Validation of the Behavior Exchange Inventory Form-I (BEI-I) and the Spousal Inventory of Desired Changes and Relationship Barriers (SIDCARB)

Date of Award




Degree Name

Doctor of Philosophy (Ph.D.)


Counseling Psychology

First Committee Member

Bruce D. Forman - Committee Chair


The primary objective of this study was to empirically test the constructs embodied in social exchange theory through a comparison of two self-report measures that were designed to assess individuals' perceptions of relationship interactions: the Behavior Exchange Inventory Form-I (BEI-I) and the Spousal Inventory of Desired Changes and Relationship Barriers (SIDCARB). The secondary aim of this study was to enhance the construct validity of the BEI-I through a correlational analysis with the SIDCARB. The BEI-I contains eight, 6-item scales that are scored on a 5-point Likert scale which assess individuals' perceptions of behavior exchange patterns within a relationship. The SIDCARB consists of twenty-four items divided into three subscales which assess individuals' appraisals of the conjugal exchange process.A total of 111 subjects between the ages of 18 and 55 who were involved in a monogamous relationship for at least six months participated in the study. Both instruments were administered to each subject.Both univariate statistical analyses and the multivariate canonical correlation analysis were performed to assess the nature of the relationships between the scales of the two instruments. Bivariate correlations between the BEI-I and the SIDCARB revealed significant correlations between the perceived directionality of exchange and the perception of relationship equity. Additionally, certain factors were significantly correlated with individuals' willingness to remain in their present relationships.The result of a canonical correlation analysis yielded two significant canonical variates. The first accounted for approximately 53% of the variance between linear composites of the BEI-I and the SIDCARB, the second accounted for 22% of the remaining variance. Six of the eight BEI-I scales and two of the three SIDCARB scales loaded on the first variate. A redundancy analysis revealed approximately 18% of the BEI-I scale variance was predictable from the linear combination of the SIDCARB scales. The results reveal an overlap between the two instruments, suggesting that the BEI-I and the SIDCARB appear to be measuring different aspects of the domain of behavior exchange.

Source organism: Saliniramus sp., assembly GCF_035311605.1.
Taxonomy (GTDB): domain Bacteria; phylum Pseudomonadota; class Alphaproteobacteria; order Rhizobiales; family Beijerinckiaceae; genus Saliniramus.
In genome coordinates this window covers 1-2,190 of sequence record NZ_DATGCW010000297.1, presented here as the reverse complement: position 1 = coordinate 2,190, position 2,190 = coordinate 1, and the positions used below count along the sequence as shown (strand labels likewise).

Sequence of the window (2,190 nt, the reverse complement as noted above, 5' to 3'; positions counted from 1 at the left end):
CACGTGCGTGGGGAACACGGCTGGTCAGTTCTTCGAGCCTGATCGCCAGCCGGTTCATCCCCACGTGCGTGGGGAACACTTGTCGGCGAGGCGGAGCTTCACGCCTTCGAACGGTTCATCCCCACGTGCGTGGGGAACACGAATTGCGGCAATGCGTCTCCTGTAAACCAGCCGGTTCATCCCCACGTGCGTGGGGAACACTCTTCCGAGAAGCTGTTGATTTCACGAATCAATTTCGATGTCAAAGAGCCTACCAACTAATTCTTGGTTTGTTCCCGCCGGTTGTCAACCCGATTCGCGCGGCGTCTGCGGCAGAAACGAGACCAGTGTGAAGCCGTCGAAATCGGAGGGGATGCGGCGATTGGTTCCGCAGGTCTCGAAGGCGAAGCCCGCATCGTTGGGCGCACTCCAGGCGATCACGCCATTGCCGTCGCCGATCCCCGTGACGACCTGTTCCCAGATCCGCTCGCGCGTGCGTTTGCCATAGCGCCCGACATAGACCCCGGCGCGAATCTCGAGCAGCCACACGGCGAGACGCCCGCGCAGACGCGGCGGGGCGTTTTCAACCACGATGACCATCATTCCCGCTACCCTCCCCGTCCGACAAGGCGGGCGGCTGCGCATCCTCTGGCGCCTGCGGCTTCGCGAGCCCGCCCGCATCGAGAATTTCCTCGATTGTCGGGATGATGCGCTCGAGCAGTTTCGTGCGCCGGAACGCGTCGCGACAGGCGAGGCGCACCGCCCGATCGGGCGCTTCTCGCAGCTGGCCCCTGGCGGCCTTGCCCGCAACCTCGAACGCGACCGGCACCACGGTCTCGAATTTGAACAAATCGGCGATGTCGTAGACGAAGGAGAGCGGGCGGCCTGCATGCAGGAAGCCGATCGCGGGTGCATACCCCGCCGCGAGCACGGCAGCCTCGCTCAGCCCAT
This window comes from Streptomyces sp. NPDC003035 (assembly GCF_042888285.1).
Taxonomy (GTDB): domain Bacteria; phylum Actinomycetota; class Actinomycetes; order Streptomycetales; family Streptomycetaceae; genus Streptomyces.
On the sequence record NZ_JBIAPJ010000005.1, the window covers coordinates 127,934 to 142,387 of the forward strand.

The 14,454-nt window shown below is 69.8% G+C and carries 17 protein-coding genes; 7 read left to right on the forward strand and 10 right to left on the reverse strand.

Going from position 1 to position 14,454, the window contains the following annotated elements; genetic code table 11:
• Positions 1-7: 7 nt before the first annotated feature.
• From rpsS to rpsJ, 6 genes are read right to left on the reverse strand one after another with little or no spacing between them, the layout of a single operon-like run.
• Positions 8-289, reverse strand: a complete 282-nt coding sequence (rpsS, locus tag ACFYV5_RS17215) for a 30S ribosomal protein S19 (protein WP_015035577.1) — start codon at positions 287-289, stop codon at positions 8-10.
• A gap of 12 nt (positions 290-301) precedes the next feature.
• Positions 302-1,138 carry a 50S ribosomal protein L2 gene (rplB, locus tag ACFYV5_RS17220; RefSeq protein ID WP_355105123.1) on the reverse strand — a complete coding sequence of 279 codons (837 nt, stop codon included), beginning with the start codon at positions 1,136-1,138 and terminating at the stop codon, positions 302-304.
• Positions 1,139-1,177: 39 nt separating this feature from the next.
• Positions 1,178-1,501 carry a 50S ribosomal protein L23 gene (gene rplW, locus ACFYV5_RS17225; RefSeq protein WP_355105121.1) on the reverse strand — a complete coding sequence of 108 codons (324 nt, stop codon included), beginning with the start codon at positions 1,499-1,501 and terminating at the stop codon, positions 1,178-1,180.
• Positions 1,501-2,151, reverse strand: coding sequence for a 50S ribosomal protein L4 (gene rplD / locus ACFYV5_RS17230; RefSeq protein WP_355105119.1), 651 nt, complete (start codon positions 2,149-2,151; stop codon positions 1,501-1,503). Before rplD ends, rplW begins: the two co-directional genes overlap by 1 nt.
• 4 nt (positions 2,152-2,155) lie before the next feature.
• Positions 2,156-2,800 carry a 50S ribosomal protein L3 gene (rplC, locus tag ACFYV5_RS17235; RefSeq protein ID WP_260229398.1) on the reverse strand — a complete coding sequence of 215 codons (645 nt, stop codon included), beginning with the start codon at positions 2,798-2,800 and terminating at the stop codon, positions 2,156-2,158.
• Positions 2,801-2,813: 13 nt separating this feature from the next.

Psychology, Clinical; Sociology, Individual and Family Studies; Psychology, Psychometrics

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